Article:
A tone sounded on cellphones across the country at 11:18 a.m. Pacific time, similar to that of an Amber Alert or flood-watch warning. It was the first test of the national wireless emergency system by FEMA.
WASHINGTON — About 225 million electronic devices across the United States wailed and buzzed Wednesday morning as the Federal Emergency Management Agency conducted an emergency alert test.
A tone sounded at 11:18 a.m. Pacific time, similar to that of an Amber Alert or flood watch warning, and the subject of the alert read: “Presidential Alert” and text said: “THIS IS A TEST of the National Wireless Emergency Alert System. No action is needed.”
It was the first test of the national wireless emergency system by FEMA. The message is being broadcast by cell towers for 30 minutes, so it’s possible some people may get it at a different time. The alerts sounded as long as the device was turned on — even if it was on mute or do not disturb, and it may also have appeared on smartwatches, officials said.
A second alert on television broadcast and radio will go off at 11:20 a.m. Pacific time. The TV and radio alert has been tested for several years.
The system test was for a high-level “presidential” alert that would be used only in a nationwide emergency. It is being completed in coordination with the Federal Communications Commission. FEMA officials said Tuesday they would share test result data on how the testing went with mobile carriers to help ensure the system works well in a true emergency.
Most Read Nation & World Stories
- At least 13 people arrested at Portland, Oregon, protest VIEW
- 'CBS Evening News' anchor Norah O'Donnell caught on hot mic during Plácido Domingo segment saying 'Sounds like somebody else here'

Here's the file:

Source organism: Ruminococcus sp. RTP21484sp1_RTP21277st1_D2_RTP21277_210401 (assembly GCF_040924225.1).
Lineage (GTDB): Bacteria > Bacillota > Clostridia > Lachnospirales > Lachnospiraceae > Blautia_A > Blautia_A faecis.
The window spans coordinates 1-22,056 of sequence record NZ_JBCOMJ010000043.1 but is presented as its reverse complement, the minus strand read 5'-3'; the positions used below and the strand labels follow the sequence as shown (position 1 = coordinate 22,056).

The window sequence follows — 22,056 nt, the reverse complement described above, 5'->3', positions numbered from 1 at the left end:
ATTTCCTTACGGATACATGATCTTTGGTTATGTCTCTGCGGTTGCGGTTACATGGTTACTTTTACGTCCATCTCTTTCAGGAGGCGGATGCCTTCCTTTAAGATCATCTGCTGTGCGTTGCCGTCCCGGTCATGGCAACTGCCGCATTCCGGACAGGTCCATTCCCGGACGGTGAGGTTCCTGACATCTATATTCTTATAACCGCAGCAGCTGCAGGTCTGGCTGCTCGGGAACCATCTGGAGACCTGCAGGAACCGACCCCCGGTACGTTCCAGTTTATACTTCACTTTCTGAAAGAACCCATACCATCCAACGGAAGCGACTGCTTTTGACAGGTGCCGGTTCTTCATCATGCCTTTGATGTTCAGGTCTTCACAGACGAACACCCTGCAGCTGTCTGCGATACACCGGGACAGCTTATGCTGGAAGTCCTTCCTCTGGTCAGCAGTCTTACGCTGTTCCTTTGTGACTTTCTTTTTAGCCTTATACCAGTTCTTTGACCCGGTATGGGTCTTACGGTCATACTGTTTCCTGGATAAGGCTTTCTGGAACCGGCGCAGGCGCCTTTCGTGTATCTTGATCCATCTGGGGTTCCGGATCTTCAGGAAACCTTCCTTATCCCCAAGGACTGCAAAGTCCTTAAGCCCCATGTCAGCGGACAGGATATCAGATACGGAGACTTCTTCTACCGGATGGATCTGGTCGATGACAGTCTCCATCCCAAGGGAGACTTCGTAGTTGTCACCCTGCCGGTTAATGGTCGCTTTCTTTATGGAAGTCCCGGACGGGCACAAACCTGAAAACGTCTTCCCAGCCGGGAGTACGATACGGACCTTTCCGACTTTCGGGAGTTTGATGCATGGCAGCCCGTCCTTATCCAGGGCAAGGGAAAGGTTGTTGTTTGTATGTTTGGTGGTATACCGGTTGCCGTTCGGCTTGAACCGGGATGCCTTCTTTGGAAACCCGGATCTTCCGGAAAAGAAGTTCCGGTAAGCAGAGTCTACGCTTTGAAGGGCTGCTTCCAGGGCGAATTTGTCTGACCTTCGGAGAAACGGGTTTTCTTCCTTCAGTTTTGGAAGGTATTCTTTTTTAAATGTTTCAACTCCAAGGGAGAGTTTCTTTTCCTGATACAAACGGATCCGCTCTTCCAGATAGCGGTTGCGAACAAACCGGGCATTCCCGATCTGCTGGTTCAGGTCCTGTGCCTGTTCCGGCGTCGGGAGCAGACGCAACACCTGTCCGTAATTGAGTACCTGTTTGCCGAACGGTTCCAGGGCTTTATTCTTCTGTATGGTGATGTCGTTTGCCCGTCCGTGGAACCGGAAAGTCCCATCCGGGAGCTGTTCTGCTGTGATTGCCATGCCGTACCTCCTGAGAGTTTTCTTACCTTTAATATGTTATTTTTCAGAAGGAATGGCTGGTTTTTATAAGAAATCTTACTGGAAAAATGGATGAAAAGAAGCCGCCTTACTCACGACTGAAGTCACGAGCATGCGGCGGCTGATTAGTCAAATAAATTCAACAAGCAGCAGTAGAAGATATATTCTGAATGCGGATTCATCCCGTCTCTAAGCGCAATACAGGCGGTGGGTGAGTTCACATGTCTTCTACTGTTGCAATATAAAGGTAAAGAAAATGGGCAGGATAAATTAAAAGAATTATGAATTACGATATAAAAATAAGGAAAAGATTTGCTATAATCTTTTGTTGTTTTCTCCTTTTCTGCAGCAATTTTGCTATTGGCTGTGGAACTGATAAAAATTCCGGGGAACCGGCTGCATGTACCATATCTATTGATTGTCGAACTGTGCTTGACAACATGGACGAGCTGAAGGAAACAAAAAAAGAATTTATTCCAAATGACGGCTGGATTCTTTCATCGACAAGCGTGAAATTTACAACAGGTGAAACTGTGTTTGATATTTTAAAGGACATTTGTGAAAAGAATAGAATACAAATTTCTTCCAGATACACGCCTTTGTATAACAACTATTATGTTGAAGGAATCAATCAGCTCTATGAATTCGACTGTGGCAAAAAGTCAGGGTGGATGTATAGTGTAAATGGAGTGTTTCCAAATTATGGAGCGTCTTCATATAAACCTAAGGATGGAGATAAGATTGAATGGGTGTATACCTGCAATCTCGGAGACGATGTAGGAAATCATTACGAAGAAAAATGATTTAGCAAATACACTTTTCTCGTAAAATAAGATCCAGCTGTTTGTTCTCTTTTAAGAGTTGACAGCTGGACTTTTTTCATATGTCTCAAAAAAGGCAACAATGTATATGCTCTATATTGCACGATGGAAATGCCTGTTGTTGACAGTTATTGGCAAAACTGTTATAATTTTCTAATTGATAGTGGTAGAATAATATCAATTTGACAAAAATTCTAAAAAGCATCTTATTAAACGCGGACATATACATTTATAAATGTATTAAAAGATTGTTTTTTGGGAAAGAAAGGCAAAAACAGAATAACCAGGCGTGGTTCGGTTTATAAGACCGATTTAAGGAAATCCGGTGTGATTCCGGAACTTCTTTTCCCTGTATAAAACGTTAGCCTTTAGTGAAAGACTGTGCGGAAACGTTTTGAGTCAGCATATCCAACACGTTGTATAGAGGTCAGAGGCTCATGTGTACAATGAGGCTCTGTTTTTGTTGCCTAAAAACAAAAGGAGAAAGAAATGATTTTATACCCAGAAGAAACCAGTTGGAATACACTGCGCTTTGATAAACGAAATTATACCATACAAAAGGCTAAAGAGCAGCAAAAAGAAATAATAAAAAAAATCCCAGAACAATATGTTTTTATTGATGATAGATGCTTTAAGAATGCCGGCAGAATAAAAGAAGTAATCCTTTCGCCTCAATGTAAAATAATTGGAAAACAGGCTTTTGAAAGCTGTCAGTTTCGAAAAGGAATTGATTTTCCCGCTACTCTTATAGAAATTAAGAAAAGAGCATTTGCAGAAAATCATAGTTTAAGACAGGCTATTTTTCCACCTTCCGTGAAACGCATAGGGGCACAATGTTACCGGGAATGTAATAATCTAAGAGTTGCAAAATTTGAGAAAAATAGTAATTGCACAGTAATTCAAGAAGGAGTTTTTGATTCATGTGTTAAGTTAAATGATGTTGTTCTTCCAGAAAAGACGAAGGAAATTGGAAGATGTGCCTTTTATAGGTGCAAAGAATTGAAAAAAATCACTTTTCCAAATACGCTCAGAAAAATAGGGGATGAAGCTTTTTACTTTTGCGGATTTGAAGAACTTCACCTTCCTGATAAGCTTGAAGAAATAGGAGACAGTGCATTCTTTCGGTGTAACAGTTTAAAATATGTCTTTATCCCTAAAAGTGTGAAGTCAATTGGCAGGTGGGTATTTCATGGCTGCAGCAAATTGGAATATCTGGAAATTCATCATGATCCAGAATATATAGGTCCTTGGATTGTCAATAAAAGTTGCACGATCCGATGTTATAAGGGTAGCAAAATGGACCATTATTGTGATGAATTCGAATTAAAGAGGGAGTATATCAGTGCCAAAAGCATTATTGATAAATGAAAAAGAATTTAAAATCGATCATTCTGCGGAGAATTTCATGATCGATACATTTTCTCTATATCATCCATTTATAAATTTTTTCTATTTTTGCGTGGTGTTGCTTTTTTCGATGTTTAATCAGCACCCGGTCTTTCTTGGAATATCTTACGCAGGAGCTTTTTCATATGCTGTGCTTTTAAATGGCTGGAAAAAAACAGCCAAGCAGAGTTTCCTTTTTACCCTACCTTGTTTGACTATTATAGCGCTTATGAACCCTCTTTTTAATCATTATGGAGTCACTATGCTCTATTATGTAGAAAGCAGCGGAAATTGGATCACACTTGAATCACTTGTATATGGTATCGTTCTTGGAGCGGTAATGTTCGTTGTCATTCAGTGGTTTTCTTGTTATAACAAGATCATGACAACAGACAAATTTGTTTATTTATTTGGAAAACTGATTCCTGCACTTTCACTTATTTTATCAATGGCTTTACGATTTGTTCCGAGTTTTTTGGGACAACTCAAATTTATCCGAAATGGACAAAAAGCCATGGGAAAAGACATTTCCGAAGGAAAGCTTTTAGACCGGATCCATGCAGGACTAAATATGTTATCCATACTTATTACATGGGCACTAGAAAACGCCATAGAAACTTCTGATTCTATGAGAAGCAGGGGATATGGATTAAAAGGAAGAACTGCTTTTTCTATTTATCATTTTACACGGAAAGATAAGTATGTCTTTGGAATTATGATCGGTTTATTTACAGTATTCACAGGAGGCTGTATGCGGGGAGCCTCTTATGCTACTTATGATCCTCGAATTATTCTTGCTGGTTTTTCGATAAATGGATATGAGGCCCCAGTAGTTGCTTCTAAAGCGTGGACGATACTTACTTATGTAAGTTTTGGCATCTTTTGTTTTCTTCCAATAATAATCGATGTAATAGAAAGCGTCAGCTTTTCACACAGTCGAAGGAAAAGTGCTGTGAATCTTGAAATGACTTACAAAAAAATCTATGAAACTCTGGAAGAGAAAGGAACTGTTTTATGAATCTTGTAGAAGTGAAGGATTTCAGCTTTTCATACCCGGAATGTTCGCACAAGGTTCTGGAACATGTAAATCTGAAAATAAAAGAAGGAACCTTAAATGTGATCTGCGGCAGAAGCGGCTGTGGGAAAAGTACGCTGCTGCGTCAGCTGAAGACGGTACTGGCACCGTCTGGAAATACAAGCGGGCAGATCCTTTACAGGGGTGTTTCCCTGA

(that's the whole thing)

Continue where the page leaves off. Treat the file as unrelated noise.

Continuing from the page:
- 2 Blue Angels planes touch during midair practice run
- Woman thought she had kidney stones, gave birth to triplets
- Java still a no-no for Mormons despite fancy coffee names
Phones with mobile carriers that participate in the wireless emergency alert system, which sends out information on hazardous weather, or missing children, would have received the alert. FEMA officials estimated it would reach about 75 percent of all mobile phones in the country, including phones on all of the major carriers.
The wireless alert system launched in 2012. While users can opt out of messages on missing children and natural disasters, they can’t opt out of the presidential alerts, which are issued at the direction of the White House and activated by FEMA.
FEMA officials said the administration can send such an alert only for national emergencies or if the public were in peril, rules outlined in a 2006 law, and they say it can’t be used for any sort of personal message from the president.
A group of New Yorkers filed a lawsuit in federal court in New York arguing they should not be compelled to receive the alerts under their right to free speech.